Though they have represented the pinnacle of theatrical excellence since their inception in 1947, the American Theatre Wing's Tony Awards® have fluctuated in number and designation over the years. There are currently 24 categories of competitive Tony Awards. In addition, there are several varieties of special honors that the Tony Awards Administration Committee bestows on deserving individuals and institutions.
Here is a list of current Tony categories with historical perspective on each one.
For a comprehensive database containing the nominees and winners in every category in the history of the Tonys, visit the Tony Archives.
Award to author; award to producer(s)
There was no Best Play Award in the first year of the Tonys (1947). When the award was introduced the following year, it went to Mister Roberts. Other winners include Death of a Salesman, Long Day's Journey into Night, Who's Afraid of Virginia Woolf?, Fences, The Heidi Chronicles, Lost in Yonkers, and both parts of Angels in America.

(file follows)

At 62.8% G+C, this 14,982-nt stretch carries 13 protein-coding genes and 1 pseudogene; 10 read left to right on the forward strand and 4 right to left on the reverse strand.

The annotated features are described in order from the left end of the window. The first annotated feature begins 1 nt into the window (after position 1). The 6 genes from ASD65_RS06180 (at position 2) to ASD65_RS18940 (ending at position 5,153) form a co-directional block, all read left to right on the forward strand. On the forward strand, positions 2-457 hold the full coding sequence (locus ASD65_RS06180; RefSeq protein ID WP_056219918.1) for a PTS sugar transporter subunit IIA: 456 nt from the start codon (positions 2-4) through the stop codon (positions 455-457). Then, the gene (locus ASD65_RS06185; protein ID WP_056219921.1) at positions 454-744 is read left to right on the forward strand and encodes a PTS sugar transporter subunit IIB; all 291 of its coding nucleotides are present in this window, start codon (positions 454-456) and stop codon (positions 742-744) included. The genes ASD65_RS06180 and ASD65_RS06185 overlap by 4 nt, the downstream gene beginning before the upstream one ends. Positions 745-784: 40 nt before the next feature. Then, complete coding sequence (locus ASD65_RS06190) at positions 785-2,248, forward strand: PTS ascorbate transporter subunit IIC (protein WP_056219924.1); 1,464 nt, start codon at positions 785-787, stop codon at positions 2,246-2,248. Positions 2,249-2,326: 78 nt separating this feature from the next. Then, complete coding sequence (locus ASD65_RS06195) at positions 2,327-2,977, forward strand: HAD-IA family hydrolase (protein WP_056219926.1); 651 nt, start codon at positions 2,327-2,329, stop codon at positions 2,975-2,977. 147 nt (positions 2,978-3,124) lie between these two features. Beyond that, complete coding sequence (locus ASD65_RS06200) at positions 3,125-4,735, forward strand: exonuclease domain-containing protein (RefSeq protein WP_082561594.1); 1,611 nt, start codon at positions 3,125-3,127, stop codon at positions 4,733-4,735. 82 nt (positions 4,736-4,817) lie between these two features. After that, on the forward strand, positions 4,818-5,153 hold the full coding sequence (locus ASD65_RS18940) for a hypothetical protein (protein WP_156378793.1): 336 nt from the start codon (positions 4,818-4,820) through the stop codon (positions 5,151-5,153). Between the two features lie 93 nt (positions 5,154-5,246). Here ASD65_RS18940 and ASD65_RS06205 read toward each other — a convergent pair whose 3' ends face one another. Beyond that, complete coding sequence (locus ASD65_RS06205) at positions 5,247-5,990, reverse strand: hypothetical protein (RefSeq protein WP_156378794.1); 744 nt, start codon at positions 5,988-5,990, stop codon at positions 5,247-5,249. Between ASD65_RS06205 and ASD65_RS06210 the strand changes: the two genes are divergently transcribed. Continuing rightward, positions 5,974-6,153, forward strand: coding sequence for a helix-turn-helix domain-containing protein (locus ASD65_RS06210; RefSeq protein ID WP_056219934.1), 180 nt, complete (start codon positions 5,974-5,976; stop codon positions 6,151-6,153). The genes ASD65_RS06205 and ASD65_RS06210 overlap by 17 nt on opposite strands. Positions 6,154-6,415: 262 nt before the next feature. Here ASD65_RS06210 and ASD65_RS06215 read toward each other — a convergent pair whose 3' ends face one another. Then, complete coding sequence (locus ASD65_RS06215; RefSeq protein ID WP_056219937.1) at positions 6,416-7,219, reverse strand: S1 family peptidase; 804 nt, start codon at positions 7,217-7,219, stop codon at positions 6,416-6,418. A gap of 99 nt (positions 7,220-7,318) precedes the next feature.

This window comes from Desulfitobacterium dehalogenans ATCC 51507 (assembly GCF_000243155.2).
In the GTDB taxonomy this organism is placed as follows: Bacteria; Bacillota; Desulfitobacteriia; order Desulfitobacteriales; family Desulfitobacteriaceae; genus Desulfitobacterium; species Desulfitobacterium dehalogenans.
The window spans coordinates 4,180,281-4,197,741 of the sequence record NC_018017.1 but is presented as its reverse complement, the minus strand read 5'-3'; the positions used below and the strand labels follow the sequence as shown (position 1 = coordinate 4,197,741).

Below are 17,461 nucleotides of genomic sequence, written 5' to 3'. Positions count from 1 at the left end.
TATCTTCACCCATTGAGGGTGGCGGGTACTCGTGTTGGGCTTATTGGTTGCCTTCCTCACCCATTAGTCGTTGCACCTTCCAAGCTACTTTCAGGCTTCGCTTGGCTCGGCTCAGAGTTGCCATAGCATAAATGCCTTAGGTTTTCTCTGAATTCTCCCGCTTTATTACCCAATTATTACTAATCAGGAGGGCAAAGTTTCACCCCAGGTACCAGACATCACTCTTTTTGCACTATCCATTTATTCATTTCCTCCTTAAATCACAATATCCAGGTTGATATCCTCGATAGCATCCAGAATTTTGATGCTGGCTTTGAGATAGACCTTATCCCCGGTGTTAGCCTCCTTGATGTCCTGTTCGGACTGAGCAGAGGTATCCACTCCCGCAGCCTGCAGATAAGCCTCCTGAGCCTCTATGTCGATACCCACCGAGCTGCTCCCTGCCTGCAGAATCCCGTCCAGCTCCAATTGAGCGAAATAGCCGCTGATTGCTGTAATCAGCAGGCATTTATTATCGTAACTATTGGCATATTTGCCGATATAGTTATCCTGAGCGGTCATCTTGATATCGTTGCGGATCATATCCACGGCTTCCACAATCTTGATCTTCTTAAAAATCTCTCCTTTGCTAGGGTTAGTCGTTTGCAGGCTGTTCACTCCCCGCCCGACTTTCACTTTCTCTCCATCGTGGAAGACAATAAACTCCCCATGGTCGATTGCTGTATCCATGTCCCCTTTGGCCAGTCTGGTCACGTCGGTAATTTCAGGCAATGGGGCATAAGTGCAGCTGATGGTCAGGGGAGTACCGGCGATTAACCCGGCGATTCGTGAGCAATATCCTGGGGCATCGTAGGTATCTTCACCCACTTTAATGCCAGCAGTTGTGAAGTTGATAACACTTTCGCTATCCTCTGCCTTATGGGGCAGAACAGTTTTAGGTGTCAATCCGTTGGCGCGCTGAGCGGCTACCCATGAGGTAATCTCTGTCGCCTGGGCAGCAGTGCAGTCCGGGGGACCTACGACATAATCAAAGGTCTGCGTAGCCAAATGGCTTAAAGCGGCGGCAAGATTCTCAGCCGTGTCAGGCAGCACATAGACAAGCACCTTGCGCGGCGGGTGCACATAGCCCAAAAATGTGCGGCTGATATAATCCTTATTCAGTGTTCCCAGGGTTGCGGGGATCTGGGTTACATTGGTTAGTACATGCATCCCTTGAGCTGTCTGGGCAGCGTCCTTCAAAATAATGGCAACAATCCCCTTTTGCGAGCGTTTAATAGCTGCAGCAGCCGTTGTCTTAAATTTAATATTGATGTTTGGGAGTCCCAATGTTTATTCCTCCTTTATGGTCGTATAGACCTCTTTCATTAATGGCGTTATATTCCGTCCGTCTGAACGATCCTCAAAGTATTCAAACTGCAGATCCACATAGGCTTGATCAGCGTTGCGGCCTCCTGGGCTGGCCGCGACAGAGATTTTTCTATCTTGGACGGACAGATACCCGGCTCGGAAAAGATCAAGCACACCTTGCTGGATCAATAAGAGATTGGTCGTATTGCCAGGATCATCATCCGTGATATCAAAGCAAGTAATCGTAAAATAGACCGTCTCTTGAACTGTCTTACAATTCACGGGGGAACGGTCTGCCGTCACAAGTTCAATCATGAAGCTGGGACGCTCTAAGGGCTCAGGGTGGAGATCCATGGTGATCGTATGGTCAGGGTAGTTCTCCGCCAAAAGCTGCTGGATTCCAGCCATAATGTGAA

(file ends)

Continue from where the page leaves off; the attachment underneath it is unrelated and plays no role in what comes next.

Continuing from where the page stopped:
Award to producer(s)
Though the Tony Awards were established in 1947, the first Best Musical award didn't come until two years later, when Kiss Me, Kate took home the honor. Since 1971, the award has gone to the producer, with the authors of the musical competing in their own categories (Book of a Musical; Score). Past winners include South Pacific, Guys and Dolls, My Fair Lady, A Chorus Line, Sweeney Todd, Cats, Les Misérables, The Phantom of the Opera, Rent, The Lion King, The Producers, Jersey Boys, and Kinky Boots.
Best Book of a Musical
This award honors the librettist, who is responsible for a musical's spoken dialogue and narrative framework. Originally called "Best Author (Musical)," this award's first winners were Bella and Samuel Spewak for Kiss Me, Kate in 1949. Recent winners include Terrence McNally (Ragtime), Mark O'Donnell and Thomas Meehan (Hairspray), Steven Sater (Spring Awakening), and Trey Parker, Robert Lopez and Matt Stone for The Book of Mormon.
Best Original Score (Music and/or Lyrics) Written for the Theatre